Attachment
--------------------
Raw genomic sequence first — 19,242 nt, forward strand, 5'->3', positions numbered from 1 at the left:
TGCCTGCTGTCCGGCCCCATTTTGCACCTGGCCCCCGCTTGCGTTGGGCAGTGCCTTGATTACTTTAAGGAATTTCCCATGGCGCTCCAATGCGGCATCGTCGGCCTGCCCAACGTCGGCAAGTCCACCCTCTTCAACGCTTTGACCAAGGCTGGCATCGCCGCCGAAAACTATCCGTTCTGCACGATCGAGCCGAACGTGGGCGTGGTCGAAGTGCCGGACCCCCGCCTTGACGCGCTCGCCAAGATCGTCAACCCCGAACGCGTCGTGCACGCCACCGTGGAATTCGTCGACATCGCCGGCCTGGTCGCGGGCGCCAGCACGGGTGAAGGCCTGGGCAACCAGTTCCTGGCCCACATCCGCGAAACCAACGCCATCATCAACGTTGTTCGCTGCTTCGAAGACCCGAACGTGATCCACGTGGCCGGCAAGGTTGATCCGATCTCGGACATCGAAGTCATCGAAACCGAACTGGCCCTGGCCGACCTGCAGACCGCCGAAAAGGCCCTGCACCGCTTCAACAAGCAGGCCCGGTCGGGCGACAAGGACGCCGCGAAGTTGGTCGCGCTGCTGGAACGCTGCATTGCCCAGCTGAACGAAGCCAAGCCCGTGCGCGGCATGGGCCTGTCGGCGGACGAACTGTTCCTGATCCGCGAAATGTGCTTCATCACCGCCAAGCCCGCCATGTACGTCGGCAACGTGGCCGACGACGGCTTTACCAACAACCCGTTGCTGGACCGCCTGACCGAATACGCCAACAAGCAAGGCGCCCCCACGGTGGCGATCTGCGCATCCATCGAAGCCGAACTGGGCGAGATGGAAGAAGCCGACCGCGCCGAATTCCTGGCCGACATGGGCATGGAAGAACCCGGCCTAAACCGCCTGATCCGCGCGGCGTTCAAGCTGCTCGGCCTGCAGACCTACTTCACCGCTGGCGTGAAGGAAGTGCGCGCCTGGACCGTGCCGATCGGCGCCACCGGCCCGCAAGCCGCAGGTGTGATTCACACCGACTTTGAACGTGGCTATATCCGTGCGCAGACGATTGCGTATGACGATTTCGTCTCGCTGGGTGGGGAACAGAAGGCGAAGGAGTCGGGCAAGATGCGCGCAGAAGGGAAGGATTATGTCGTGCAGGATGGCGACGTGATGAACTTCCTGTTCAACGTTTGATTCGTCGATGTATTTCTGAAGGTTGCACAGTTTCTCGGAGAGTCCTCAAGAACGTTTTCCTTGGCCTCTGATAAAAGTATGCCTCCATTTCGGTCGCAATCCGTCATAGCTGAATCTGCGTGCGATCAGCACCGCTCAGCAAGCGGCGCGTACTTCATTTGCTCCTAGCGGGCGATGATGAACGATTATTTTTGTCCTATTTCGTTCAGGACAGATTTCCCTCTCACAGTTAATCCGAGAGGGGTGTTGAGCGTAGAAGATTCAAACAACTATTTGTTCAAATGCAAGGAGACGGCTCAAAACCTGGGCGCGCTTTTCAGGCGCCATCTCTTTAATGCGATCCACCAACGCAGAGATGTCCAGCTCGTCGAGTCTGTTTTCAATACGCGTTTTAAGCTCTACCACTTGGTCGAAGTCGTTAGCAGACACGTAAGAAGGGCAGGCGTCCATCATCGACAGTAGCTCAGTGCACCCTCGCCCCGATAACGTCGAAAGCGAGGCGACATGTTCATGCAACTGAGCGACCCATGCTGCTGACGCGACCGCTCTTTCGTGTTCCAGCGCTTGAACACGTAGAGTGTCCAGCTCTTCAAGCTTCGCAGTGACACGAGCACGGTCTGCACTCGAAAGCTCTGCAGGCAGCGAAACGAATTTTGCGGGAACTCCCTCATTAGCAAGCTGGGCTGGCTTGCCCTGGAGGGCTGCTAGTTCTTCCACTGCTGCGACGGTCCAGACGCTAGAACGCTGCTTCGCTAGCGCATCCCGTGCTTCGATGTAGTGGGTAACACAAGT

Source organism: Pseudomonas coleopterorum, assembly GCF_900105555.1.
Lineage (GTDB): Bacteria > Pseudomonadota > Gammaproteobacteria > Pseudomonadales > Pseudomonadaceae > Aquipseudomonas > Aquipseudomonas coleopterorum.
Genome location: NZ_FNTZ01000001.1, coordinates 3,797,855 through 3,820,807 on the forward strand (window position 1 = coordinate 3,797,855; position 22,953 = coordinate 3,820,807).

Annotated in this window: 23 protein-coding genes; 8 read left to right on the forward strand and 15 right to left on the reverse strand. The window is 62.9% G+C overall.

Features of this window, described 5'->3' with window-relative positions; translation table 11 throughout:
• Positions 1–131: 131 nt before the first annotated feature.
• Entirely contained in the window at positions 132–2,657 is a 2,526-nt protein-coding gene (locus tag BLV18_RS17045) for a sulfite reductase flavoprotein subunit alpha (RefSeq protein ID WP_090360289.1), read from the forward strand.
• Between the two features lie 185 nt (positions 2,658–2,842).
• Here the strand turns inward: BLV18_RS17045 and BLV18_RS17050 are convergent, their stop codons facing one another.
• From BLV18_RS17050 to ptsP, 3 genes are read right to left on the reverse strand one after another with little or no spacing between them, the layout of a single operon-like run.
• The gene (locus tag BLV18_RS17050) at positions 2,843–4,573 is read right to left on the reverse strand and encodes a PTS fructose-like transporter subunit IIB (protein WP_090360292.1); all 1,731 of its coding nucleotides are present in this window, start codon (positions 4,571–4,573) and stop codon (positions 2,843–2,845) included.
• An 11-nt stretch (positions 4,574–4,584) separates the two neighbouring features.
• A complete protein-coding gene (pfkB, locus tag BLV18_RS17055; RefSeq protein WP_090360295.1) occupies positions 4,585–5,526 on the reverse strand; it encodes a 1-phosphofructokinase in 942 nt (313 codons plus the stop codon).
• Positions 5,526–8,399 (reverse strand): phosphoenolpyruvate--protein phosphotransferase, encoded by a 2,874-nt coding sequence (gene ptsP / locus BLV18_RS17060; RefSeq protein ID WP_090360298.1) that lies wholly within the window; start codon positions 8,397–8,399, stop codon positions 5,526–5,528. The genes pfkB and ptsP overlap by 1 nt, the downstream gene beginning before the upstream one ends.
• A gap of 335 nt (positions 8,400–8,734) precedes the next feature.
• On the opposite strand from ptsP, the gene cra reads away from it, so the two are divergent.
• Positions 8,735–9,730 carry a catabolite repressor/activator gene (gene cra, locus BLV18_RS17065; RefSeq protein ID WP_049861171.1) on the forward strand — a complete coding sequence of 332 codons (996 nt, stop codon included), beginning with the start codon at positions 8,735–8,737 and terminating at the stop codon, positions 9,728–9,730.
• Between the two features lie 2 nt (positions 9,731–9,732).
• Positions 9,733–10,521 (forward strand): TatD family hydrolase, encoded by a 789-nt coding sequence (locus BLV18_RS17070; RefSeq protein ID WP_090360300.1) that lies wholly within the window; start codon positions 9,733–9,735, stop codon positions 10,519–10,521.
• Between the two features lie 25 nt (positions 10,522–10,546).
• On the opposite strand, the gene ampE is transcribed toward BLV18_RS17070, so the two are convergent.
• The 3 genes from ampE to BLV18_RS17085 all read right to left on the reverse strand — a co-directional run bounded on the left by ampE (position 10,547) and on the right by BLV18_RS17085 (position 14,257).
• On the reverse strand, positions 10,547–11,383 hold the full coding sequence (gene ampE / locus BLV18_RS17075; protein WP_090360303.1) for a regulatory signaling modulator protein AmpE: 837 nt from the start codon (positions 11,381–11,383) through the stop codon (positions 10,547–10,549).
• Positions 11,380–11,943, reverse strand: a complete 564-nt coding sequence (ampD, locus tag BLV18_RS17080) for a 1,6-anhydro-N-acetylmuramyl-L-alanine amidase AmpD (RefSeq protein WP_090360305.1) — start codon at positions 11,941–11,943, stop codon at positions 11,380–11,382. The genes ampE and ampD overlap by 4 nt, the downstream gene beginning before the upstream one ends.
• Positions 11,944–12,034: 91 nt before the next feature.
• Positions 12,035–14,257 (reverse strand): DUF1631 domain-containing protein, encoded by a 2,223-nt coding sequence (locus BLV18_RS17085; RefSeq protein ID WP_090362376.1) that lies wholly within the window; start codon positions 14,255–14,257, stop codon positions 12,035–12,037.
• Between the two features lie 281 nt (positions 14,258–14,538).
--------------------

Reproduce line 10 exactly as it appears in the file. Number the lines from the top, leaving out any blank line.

• Between the two features lie 185 nt (positions 2,658–2,842).